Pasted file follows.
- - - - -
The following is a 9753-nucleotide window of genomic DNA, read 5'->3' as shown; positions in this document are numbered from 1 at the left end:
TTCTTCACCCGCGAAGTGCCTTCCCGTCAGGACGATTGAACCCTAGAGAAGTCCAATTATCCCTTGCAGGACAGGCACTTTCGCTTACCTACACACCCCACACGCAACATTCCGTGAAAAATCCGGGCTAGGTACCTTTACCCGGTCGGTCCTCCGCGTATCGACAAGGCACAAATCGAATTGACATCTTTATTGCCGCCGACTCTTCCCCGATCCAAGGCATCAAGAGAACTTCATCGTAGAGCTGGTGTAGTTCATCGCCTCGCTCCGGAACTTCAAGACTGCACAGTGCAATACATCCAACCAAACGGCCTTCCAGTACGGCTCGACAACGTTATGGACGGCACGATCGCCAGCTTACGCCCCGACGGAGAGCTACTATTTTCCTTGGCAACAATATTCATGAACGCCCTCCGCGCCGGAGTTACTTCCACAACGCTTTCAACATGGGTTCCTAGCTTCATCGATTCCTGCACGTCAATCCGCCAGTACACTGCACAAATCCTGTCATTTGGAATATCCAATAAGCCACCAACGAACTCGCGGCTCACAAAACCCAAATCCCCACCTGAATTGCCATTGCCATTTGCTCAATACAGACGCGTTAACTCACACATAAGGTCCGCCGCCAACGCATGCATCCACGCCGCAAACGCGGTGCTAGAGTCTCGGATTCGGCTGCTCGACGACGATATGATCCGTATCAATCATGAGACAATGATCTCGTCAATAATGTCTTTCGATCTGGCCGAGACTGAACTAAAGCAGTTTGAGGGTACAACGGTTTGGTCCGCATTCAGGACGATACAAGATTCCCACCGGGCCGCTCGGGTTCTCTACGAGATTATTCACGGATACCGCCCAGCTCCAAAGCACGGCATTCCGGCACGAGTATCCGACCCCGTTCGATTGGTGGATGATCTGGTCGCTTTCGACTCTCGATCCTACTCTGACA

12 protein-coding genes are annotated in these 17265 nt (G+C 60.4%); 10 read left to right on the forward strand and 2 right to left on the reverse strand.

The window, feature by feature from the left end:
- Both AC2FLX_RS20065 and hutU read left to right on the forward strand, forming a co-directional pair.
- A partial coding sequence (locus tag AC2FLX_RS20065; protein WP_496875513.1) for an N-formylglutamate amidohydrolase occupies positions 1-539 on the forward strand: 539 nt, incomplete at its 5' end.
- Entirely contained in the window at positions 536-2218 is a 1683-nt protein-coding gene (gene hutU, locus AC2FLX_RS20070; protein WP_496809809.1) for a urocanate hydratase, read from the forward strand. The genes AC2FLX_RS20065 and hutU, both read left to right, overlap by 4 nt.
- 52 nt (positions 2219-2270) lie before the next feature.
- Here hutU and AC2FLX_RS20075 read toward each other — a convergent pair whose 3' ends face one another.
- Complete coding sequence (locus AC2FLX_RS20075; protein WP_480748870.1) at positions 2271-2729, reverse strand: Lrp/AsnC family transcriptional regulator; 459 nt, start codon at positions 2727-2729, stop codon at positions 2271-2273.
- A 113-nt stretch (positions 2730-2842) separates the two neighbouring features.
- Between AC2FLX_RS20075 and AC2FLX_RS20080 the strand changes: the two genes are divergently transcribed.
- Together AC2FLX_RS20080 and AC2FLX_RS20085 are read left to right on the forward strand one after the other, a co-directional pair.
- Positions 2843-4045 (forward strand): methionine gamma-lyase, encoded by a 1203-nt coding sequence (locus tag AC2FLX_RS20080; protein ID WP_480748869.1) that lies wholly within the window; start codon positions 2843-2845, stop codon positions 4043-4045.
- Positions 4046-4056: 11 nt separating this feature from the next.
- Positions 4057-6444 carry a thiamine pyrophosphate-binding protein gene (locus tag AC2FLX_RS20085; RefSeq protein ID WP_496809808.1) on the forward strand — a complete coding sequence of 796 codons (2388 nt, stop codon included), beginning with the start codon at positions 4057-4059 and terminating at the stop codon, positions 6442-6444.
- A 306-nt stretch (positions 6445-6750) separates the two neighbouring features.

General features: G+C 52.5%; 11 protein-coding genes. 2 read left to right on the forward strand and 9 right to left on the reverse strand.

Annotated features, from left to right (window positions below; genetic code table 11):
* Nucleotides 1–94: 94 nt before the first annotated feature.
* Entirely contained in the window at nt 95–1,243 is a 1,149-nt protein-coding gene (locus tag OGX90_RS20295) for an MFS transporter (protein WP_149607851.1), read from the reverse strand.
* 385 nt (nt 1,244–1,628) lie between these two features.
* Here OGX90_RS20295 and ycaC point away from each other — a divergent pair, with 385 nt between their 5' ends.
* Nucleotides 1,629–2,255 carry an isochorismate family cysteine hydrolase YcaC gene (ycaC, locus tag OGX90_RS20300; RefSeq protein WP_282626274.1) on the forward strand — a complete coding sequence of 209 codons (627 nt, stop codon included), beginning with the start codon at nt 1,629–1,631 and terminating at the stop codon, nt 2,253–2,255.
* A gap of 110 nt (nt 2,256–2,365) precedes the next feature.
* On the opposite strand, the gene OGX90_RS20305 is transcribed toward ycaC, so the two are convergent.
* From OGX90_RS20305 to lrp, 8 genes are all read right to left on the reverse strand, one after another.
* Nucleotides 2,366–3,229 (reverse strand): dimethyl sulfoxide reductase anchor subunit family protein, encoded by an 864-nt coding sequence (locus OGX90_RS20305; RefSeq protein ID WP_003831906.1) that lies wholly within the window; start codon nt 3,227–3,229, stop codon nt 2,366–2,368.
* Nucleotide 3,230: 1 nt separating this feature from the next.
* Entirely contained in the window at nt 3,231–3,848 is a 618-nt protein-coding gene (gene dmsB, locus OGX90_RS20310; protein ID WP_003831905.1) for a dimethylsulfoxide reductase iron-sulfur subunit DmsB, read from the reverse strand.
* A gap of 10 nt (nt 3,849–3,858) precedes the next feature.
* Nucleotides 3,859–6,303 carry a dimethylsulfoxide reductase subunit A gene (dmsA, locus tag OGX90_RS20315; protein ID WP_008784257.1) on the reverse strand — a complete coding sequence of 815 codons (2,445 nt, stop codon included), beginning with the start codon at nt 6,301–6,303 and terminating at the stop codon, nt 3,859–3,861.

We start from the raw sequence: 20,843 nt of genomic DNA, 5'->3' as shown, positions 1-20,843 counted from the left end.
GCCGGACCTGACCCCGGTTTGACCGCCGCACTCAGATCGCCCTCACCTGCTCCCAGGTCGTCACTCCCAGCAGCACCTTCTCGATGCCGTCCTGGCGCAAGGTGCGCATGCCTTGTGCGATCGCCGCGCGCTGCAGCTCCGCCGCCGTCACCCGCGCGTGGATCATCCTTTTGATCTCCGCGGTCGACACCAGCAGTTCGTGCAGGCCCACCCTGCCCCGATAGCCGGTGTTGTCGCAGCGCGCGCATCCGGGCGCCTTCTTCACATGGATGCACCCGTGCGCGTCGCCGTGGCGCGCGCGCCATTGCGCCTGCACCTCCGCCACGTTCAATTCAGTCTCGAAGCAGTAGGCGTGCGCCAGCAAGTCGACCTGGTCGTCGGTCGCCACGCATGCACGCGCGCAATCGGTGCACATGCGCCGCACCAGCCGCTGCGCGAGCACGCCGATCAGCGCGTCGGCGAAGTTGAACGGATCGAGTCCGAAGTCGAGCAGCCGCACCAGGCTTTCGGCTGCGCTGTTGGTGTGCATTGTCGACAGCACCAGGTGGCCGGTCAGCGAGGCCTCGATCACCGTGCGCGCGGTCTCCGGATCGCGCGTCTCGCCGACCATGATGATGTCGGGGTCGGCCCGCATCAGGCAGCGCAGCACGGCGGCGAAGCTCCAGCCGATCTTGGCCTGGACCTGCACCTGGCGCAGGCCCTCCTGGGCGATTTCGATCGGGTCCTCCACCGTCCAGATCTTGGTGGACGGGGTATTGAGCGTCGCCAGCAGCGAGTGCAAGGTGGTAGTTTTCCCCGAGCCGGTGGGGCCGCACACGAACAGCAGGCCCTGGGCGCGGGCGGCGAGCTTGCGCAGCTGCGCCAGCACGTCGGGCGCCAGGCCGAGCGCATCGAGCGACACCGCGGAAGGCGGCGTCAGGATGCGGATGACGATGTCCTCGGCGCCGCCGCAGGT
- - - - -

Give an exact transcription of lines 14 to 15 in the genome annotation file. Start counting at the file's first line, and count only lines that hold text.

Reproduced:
- Positions 2843-4045 (forward strand): methionine gamma-lyase, encoded by a 1203-nt coding sequence (locus tag AC2FLX_RS20080; protein ID WP_480748869.1) that lies wholly within the window; start codon positions 2843-2845, stop codon positions 4043-4045.
- Positions 4046-4056: 11 nt separating this feature from the next.